Business aviation is now a global business but it is being held back by the lack of a global regulatory structure, according to leading industry lobbyist speaking on the eve of this week’s EBACE show. At a press conference here in Geneva yesterday, industry associations from both sides of the Atlantic praised the new Bilateral Aviation Safety Agreement (BASA) between the U.S. and Europe, but indicated that it needs strong backing to be meaningful, and should now be extended with similar agreements in key emerging markets for business aviation.
Pete Bunce, chairman of the General Aviation Manufacturers Association (GAMA) in the U.S., expressed concerns about the implementation of BASA. He said that the alliance is vital to the business aviation industry and will have far-reaching influence. “It took three years of political dickering to come to an agreement,” he said. “We are not into the goal area, rather just off the starting blocks.”
BASA is aimed at reducing regulatory duplication and lowering compliance costs, while ensuring effective oversight. Maintenance and certification were the first areas covered. Under BASA, FAA inspectors will conduct EASA audits, instead of EASA inspectors having to travel to the U.S. and charging companies for the expense and time required to receive an EU Part 145 certificate. The same holds true for EU repair stations and FAA certification.
“This is not just for U.S. operators or manufacturers; it has global implications,” Bunce said. “We have to get it right to propagate a regulatory environment to deal with emerging markets, those markets that have buoyed our industry and kept it afloat for the past few years.” He stressed that training is a key issue.
EBAA chief executive and president Brian Humphries agreed. He told AIN that training pilots under one ICAO license is essential. “If people training outside Europe need to go to an operator who possesses an EASA license, that would be ridiculous. We need to treat business aviation as a global entity,” he commented.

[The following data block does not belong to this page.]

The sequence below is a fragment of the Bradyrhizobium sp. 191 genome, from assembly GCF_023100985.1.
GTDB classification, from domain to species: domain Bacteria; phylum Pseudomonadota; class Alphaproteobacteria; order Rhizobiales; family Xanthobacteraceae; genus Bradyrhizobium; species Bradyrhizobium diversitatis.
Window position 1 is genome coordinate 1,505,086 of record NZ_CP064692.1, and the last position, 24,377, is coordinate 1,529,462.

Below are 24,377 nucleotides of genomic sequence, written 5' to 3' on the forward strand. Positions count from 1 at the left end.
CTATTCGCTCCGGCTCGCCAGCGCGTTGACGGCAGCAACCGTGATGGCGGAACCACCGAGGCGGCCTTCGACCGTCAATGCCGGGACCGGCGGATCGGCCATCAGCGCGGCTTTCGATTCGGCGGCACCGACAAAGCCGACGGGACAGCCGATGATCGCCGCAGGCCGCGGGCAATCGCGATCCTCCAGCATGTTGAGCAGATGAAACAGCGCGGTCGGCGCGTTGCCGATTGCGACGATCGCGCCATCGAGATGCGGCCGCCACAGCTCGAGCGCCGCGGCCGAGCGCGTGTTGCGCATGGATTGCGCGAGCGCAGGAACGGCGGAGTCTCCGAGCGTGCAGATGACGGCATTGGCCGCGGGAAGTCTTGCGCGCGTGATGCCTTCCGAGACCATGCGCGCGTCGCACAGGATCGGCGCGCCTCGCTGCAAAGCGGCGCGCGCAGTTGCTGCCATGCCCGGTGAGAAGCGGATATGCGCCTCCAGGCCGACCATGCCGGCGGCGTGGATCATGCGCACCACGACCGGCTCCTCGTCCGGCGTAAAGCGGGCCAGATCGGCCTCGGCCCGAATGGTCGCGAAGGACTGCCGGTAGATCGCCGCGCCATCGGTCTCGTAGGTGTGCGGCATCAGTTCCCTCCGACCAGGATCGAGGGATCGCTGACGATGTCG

The eleventh edition of the EBACE show is the strongest yet, according to its organizers. Attendance looks to be up by 10 percent over last year, and organizer the European Business Aviation Association estimates that this show will beat all previous footfall records. There are 62 aircraft on the static display and more exhibit space has been sold this year than ever before.
Speaking on the eve of the show, Humphries said, “There are still lots of challenges to overcome–for example, changes in laws preventing airport access, and new tax proposals. EBACE plays an important advocacy role where we can get officials together.”
Nicolas Chabbert, senior vice president of Daher-Socata and a founding member of EGAMA (the European branch of the GAMA), also pointed to the importance of collaboration between the U.S. and the EU.
He said, “We need to exist [because] the European business aviation industry is little-known in Brussels, despite the fact we have 45,000 employees and manufacture 1,000 aircraft per year.” Part of EGAMA’s main roadmap for 2011-2012 is to educate members of parliament at both the national and European level so they come to understand the real value of the business aviation sector.